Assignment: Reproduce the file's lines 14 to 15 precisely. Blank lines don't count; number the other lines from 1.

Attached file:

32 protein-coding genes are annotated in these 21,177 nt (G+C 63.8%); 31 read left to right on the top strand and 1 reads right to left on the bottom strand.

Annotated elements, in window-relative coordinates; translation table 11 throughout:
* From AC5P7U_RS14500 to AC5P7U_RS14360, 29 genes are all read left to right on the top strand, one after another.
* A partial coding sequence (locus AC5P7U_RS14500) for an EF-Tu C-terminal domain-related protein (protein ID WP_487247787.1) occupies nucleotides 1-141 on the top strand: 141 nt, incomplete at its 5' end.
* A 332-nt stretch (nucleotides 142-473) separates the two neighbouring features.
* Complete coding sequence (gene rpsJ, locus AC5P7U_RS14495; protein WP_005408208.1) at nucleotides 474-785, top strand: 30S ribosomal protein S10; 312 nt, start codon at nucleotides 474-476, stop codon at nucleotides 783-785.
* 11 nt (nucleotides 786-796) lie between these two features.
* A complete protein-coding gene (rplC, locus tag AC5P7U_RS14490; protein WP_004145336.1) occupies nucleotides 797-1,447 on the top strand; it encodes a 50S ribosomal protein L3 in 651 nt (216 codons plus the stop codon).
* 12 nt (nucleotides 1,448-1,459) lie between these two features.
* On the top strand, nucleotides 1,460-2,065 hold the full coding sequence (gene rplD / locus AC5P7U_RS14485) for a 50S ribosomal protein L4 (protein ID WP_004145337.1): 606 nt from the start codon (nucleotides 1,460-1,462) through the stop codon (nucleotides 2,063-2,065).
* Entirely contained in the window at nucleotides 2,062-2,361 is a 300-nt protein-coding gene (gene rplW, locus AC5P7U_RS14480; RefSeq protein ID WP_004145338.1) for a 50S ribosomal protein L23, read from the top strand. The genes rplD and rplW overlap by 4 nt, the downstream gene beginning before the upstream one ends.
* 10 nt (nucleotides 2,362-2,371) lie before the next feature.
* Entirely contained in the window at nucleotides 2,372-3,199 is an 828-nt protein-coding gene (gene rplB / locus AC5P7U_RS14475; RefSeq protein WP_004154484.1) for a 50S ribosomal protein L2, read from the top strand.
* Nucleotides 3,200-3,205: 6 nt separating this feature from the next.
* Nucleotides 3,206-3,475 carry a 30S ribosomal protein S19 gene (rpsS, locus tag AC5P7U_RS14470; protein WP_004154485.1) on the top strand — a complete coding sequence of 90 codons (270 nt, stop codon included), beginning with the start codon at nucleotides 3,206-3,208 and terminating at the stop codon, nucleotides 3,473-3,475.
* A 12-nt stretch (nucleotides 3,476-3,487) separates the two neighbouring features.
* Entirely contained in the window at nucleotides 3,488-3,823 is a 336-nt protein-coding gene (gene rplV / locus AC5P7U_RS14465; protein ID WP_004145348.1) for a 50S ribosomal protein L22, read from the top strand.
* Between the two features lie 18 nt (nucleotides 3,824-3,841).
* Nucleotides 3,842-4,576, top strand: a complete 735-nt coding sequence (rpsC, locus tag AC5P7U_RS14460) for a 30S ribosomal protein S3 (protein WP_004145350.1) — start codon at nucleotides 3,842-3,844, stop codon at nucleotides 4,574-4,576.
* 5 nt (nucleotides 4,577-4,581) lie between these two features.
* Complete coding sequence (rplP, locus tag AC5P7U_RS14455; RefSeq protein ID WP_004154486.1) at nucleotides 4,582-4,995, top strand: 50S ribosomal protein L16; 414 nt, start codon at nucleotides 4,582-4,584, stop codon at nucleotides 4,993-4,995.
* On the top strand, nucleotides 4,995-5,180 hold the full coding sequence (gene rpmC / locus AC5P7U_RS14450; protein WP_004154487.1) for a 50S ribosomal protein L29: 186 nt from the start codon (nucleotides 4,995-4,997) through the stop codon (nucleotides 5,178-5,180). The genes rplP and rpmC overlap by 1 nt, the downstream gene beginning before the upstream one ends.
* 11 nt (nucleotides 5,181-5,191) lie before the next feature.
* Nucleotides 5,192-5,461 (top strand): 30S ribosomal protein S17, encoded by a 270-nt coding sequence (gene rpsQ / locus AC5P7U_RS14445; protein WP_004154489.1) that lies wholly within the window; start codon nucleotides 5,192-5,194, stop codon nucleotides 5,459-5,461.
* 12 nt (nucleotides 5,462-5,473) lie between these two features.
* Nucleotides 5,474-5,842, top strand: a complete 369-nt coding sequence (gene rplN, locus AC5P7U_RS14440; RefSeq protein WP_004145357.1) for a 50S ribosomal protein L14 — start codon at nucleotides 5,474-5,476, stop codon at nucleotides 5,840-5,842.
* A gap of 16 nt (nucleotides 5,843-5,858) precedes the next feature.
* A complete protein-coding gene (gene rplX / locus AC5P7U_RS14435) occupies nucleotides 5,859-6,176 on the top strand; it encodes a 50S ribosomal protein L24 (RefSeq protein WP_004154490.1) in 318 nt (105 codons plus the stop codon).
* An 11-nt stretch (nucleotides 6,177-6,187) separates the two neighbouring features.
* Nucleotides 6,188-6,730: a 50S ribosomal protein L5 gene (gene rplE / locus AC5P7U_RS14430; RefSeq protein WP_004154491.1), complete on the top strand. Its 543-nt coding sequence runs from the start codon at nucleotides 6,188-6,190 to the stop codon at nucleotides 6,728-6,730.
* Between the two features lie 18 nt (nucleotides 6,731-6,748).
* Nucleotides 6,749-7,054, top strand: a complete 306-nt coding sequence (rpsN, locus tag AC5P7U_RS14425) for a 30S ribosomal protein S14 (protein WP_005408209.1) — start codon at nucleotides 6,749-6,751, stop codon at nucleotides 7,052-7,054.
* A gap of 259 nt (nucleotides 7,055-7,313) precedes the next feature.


* Nucleotides 3,200-3,205: 6 nt separating this feature from the next.
* Nucleotides 3,206-3,475 carry a 30S ribosomal protein S19 gene (rpsS, locus tag AC5P7U_RS14470; protein WP_004154485.1) on the top strand — a complete coding sequence of 90 codons (270 nt, stop codon included), beginning with the start codon at nucleotides 3,206-3,208 and terminating at the stop codon, nucleotides 3,473-3,475.